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    Relay type

    Hi mrmin24,

    I love the ideas... I'm a big fan of automation. You could even look at wireless in the future

    You will probably be needing plenty relays to do the job and the bigger relays take up a lot of space.

    Have a look at http://ab.rockwellautomation.com/Rel...l-Block-Relays with allen bradley relays that are about 6mm wide. Contacts are rated at about 10A.

    Good luck with the project.

    Quote Originally Posted by mrmin24 View Post
    Hi All,

    I am going to build a house and due to the fact that I have a passion for Home Automation I am considering to add some(a lot) extra wiring, but some comments and price indications would be great.

    I would like to wire all my lights back to the DB. One circuit per room. Then install Relays in the DB to be able to provide control. Instead of thus having Live wires in light switches I run low voltage cat5 cable(one per light switch box) to the light switches, all terminating in a seperate low voltage DB. The low voltage DB then connects to 220V DB to control relays(12V) via a controller.

    I would also pre-wire my network points.

    Any comments on the price for extra cable, labour and conduit would be great. 3 bedroom double story, 250sqm.

    I know it is a very open question, but maybe a % estimate would be great. e.g. 100% more.

    What make DIN mountable relays are advisable?

    Thanks in advance

  10. Thanks given for this post:

    mrmin24 (24-Jan-14)

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    Diamond Member Justloadit's Avatar
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    Quote Originally Posted by mrmin24 View Post
    - Powerline communication is a great idea, but not all that reliable, especially not if Eskom power is noisy. It might work great or not, but you won't know until it is too late. Have you used it before
    In fact all new smart meters are now using mains modems. What they do is wait for the AC signal to go through the zero area, and then do burst transmission. AT taht time there is no electrical noise since the AC is going through the zero period.
    Victor - Knowledge is a blessing or a curse, your current circumstances make you decide!
    Solar and LED lighting solutions - www.microsolve.co.za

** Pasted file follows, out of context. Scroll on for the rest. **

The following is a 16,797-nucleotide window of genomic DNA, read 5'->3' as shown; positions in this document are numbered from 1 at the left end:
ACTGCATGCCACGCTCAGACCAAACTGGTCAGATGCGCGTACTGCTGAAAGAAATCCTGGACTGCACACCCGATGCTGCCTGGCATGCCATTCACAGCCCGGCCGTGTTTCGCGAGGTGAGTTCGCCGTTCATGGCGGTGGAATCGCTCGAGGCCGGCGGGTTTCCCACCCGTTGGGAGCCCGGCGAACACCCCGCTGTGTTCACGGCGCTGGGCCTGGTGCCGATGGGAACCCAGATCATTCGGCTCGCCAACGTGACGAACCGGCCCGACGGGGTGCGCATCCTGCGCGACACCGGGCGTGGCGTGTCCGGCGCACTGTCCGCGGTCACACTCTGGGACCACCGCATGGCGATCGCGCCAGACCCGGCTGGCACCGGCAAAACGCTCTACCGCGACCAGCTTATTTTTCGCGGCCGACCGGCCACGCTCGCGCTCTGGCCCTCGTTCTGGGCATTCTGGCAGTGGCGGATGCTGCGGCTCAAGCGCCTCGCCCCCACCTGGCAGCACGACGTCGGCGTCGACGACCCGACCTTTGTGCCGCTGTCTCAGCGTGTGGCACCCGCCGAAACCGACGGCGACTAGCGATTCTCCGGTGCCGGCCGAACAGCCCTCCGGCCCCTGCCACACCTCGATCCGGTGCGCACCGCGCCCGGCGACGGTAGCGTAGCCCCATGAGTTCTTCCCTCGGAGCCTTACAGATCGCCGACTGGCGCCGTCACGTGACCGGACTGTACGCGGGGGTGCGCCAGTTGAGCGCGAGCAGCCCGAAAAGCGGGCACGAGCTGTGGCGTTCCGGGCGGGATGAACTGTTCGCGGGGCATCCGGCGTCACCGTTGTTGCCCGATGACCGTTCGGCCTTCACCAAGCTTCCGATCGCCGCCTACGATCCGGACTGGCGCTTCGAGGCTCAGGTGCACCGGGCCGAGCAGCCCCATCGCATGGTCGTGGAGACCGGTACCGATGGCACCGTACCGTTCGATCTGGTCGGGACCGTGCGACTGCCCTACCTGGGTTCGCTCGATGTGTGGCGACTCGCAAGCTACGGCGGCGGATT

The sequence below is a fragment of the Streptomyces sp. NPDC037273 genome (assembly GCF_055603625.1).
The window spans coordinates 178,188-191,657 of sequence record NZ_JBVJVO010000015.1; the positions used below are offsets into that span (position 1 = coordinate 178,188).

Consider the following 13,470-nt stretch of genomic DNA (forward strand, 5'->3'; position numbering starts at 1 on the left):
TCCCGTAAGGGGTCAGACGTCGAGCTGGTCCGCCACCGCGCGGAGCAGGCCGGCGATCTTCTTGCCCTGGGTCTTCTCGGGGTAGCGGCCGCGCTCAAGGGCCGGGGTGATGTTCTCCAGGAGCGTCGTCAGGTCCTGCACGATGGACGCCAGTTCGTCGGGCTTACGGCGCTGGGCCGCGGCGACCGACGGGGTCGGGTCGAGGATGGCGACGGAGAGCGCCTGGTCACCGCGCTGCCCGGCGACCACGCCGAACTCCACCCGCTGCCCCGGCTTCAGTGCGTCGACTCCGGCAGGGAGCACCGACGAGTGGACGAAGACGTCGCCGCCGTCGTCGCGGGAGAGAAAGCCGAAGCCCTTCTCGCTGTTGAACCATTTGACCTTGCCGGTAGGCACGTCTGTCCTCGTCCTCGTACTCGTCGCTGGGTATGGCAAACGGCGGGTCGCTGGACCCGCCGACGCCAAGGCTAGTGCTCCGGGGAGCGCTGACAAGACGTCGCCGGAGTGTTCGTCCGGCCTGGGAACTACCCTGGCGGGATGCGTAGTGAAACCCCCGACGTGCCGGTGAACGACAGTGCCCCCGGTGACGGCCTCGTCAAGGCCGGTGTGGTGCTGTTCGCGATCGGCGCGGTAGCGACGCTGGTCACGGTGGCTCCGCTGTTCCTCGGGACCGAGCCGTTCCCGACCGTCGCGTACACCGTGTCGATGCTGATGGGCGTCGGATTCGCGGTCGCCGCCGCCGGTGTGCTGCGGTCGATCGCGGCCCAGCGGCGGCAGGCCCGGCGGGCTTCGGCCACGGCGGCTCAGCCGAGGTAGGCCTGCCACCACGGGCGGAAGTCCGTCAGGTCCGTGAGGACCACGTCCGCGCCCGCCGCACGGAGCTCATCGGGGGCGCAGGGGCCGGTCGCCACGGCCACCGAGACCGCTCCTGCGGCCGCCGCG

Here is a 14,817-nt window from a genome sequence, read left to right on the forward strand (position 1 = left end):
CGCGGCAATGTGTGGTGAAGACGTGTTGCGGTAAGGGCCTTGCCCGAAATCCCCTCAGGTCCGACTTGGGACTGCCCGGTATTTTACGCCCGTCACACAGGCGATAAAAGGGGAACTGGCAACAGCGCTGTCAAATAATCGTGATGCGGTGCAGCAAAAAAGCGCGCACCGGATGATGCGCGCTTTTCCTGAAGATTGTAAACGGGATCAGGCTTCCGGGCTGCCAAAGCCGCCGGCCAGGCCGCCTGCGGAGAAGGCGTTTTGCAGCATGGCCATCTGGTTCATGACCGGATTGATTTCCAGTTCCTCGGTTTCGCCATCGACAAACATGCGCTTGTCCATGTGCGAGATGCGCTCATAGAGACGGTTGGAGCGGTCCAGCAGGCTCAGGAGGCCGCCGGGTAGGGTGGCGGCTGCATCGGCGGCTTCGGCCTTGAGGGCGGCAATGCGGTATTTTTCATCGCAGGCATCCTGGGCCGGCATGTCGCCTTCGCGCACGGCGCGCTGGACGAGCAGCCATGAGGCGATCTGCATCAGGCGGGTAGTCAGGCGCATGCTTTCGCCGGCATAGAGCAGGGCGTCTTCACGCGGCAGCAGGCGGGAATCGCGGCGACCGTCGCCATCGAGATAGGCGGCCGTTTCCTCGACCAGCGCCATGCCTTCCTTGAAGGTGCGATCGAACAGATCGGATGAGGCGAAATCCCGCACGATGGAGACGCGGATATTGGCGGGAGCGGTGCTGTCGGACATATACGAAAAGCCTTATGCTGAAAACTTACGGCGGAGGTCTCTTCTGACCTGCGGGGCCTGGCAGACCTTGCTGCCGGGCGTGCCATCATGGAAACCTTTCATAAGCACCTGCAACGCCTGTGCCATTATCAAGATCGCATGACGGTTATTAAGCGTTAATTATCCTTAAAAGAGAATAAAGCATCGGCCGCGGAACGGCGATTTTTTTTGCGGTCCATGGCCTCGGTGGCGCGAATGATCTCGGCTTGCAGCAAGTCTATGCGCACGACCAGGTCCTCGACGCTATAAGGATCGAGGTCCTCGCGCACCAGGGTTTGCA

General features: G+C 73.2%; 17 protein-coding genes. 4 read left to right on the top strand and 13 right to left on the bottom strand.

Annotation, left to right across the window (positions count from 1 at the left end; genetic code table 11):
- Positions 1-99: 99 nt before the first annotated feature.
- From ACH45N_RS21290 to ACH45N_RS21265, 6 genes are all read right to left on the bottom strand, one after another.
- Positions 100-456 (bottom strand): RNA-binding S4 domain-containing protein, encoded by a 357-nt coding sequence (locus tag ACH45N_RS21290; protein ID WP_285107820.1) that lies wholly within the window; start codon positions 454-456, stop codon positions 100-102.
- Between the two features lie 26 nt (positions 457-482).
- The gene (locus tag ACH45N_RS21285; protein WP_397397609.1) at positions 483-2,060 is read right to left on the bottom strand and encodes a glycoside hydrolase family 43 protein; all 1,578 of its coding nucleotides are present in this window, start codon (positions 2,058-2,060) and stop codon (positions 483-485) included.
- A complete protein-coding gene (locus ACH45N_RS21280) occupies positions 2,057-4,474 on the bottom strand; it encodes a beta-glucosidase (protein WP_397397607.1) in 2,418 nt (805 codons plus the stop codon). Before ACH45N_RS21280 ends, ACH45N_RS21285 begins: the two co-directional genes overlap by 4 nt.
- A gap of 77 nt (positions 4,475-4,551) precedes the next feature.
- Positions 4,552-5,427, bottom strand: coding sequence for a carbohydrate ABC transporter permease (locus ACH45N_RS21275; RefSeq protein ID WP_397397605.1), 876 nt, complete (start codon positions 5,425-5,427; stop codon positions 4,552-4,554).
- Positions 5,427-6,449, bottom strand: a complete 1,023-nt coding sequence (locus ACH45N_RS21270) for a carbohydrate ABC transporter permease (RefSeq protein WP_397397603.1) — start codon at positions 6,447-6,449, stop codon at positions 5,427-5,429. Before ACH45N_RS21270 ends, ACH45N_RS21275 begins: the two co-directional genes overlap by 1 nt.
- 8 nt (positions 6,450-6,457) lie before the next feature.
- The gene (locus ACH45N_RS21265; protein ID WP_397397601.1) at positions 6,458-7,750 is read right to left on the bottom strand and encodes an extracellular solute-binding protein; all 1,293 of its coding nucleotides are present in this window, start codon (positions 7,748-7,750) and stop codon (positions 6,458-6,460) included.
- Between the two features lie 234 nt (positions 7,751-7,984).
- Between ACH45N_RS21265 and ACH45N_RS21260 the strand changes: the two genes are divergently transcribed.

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    mrmin24 (24-Jan-14)

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    Diamond Member Justloadit's Avatar
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    Quote Originally Posted by gobbleteller View Post
    Hi mrmin24,

    I love the ideas... I'm a big fan of automation. You could even look at wireless in the future

    You will probably be needing plenty relays to do the job and the bigger relays take up a lot of space.

    Have a look at http://ab.rockwellautomation.com/Rel...l-Block-Relays with allen bradley relays that are about 6mm wide. Contacts are rated at about 10A.

    Good luck with the project.
    Rather use a triac with a zero switching opto coupler. Small compact and can switch 20Amps with out any difficulty.
    Victor - Knowledge is a blessing or a curse, your current circumstances make you decide!
    Solar and LED lighting solutions - www.microsolve.co.za

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    mrmin24 (24-Jan-14)

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    Hello mrmin24

    There are quite a few automation systems already out there. Some use the mains as communications routes ie X10 protocol but I am not a fan of this type of system. There are others which use Cat 5 for comms to propitiatory switches with or without LED's. The system (eg Click On) uses 24Vdc to communicate to all devices back to a central controller which in turn can be connected to a wireless / GSM module for remote switching and timed circuitry. This type is also available in a wireless version which connects to existing 220V wiring.

    Do a bit more research into established automation systems - there are quite a few out there ranging from quite reasonable to very expensive.

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    mrmin24 (24-Jan-14)

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    Have a look at Clipsal's C Bus system

    http://www.clipsal.com/homeowner/pro...s_home_control
    Apparently there is nothing that cannot happen today.